In the elections November 1, 2022, the Social Democrats achieved their best result in the last 20 years (27,54 percent). Venstre, the leading liberal-conservative party in power, lost 40 percent of the seats (13,3 percent).

For the first time, the right-wing populist party Denmark Democrat entered   parliament, gaining merely 8,12 percent. In comparison, the German anti-migration populist “Allianz für Deutschland” obtained 10,3 percent in 2021 and as much as 22 percent in polls in 2023, after more and more migrants kept entering Germany.

Why did the center-left win in Denmark?

The Danish Social Democrats' immigration policy represents a counterweight to the prevailing liberal, pro-immigration discourse of most social democratic parties in Europe. This was the base for its success.

As early as 2016, the young leader of the Danish Social Democrats and present Prime Minister of Denmark, Mette Frederiksen, has been calling for a "realistic and fair immigration policy", that would “unite Denmark”.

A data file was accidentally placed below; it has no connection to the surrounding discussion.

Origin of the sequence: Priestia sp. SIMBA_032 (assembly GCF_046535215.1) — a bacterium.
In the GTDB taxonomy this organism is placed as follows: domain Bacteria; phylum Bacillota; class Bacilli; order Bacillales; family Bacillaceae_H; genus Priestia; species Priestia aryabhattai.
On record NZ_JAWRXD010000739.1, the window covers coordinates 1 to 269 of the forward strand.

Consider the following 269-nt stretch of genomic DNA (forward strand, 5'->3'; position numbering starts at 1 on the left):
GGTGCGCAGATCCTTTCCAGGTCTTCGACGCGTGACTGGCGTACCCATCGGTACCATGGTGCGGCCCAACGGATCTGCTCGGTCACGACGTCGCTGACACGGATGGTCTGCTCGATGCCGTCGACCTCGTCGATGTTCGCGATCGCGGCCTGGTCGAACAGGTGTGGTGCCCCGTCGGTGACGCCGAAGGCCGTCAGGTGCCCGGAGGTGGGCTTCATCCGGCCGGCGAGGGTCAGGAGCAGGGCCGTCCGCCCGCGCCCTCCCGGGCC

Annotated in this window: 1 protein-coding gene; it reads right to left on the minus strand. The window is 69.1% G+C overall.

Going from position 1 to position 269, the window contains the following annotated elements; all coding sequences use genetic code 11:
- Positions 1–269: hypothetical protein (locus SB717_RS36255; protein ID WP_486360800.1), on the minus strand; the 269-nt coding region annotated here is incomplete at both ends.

In an open-minded, prudent essay published May 27, 2019 she wrote:

"For many years, immigration policy has divided the Danish population. In hardly any other policy area are the fronts so hardened. Arguments turn into attacks. Isn't that understandable?

After all, immigration policy plays a central role in determining what kind of country we want to be. Deep-seated emotions are at play.

And more and more people are just experiencing for themselves what happens when integration fails.

But at the end of the day, we Social Democrats don't believe that people in Denmark are as divided on the issue as one might think. We want to help refugees. That is our duty as a compassionate country.

At the same time, however, we believe that there are limits to the number of immigrants that can be integrated into our country.

It is also important to better integrate immigrants.

But why then do we have such a hard time with the issue?

Perhaps we Danes have been too quick to judge each other.

At the same time, you are not yet a bad person just because you don't want your own country to change fundamentally. On the other hand, one is not yet naive just because one wants to help other people to have a better life. The vast majority among us want to do both - we want to help more people, and we want to take care of our own country. …..